5*, 7*, 8*, 14*, 18*, 19*, 26*, 68*, 33, 78, 82, 85, 86; DON'T FORGET POWER: 48, 56, 57, 49     
(a) Wg = -mgh since the motion is from low to high.   The gravitational work only depends on the vertical distance h.  See DISCUSSION QUESTION 8,  parts a and b. 
(b) No,  but the work done by  the push force lifting the painter does depend on  whether she accelerates up the ladder or not. EXPLAIN
7*. Isolate each block and look ate each force ask  yourself what  work each force does.

Let Block  A be on the table and Block B be hanging vertically.
WN = 0 since the motion is perpendicular to the normal force of magnitude N.
Wg = 0 since the vertical displacement is zero
Wf = friction work = f*D*cos180 = -f*D always for a constant friction force of magnitude f, which you know how to compute.
WT = T*D*cos0  since the tension force of magnitude T is in the same direction as the motion.
WN = 0 since the normal force is zero.
Wg = +mBgh since the motion is from high to low.
Wf = friction work =0 since the friction force is zero.
WT = T*D*cos180  since the tension force of magnitude T is in the opposite direction to the motion.
For each block compute WN  + Wg +  Wf  + WT and you will find it to be zero since the change in kinetic energy is zero.

8*.  Compute  the dot product as shown is section 1.10.
18.*  See the Galilean Lab write up solutions. Had Galileo dropped a watermelon from Pisa, the air resistance force would have been relatively  small since the weight of the object is so large by comparison, but I am not sure it is negligible because of the large surface area. This problem is reasonable since the drop distance of 25.0 m  is relatively short and allows not much time for air resistance effects  to build up as they are often a function of  speed. See section 5.5 on air drag forces.
change in KE = Wg = mgh ( high to low)
Change in KE = (1/2)*m*vf2 - 1/2)*m*vi2  , where " i " means initial and " f " means final.
(c) With air  resistance we have:
 change in KE = Wg = mgh - R*h, where R is the magnitude of the air resistance force assuming it is constant without loss of generality. How would the answers to (a) and (b) change?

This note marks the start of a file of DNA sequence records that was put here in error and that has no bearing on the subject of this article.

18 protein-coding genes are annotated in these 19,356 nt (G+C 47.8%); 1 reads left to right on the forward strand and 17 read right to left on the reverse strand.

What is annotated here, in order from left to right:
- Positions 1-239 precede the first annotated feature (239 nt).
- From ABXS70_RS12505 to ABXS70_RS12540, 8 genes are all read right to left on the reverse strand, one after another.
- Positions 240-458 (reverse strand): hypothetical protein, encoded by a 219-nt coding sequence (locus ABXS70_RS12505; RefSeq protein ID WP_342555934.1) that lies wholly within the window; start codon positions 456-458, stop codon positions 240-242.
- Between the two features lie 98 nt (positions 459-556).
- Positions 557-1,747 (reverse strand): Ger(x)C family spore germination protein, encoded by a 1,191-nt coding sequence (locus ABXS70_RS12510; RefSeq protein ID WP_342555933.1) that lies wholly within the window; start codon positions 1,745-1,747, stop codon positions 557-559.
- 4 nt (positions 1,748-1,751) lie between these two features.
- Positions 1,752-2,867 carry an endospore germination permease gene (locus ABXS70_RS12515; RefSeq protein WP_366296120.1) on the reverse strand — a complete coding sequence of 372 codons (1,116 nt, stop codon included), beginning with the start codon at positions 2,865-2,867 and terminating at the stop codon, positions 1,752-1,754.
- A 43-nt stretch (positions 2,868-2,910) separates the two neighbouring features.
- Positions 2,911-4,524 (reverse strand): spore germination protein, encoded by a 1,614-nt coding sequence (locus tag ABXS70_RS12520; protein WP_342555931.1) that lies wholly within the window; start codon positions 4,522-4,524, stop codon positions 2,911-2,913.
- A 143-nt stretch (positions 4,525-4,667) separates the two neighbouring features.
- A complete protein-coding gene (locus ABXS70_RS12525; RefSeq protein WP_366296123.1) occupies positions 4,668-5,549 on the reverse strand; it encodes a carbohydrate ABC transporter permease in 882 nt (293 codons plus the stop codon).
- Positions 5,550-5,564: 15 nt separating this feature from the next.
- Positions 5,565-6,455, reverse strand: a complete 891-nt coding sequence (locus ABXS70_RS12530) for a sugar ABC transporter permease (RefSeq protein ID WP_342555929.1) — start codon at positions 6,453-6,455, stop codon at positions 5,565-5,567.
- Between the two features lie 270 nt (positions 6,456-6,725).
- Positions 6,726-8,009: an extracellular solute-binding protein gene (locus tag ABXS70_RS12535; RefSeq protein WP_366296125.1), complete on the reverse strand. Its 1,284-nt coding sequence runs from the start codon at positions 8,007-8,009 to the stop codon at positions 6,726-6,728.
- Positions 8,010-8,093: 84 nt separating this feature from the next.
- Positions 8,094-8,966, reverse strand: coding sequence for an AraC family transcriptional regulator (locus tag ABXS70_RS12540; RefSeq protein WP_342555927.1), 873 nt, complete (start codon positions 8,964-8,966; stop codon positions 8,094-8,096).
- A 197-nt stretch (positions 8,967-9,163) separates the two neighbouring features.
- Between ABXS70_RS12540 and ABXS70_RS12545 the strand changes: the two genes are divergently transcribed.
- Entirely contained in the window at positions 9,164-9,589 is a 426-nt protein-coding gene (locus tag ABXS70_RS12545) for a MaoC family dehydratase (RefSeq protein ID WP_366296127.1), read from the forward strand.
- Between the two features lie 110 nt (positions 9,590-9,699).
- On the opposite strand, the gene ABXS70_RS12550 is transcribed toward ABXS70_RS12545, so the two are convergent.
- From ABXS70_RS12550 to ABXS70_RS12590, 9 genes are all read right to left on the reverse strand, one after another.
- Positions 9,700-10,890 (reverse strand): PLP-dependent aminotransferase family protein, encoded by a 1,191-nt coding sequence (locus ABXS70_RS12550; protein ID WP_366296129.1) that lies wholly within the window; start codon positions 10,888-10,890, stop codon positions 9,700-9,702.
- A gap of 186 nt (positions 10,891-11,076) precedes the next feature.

19.*  (1/2)*m*vf2 - (1/2)*m*vi2   = total work
(a) total work = +m*g*H is positive since the motion is from high to low when it comes to gravitational work.
(b)  total work = -m*g*H is negative because the motion is from low to high in the case of gravitational  work; note the final speed is zero. 
(c) total work = -f*D, where f is the magnitude of the kinetic friction force and D is the given distance; go back to Ch. 5 and review friction formulae. Final speed is zero. 
(d) Minutia using previous part. Distance D is given. Final speed is not zero, 
(e)  total work = -m*g*H, since the net vertical displacement is upward, when  the gravitational work must be less than zero. Note: You do not need the angle of incline to solve this part.
26.*  The problem is based on  simple proposition: 
(1/2)*m*vf2 - ( 1/2)*m*vi2   = total work = + or - m*g*H, depending on whether the net vertical motion is up or down between the initial and final positions.  APPLY THESE PRINCIPLES TO THIS CASE. 
78.*  Same proposition: 
(i) (1/2)*m*vf2 - (1/2)*m*vi2   = total work = Wg + WF + WN,  work by gravity, the rider's  applied force  and normal force respectively where  last term is zero since  the normal work on the way up slope must be vanish because that force  is perpendicular  to the motion i.e.  makes an angle of 90 degrees. (NOTE: THE SLOPE IS FRICTIONLESS MAKING  WORK OF  FRICTION Wfk  = 0.)

(ii) The total work is the change in kinetic energy: (1/2)*m*vf2 - (1/2)*m*vi2   = total work = WF + Wg  WHERE THE NET VERTICAL DISPLACEMENT IS FROM LOW TO HIGH.  IS GRAVITY WORK POSITIVE OR NEGATIVE? 

(a) Find the change in kinetic energy. FROM THIS INFO  and the proper value of Wg, YOU CAN ANSWER 
PART (b): Find  W .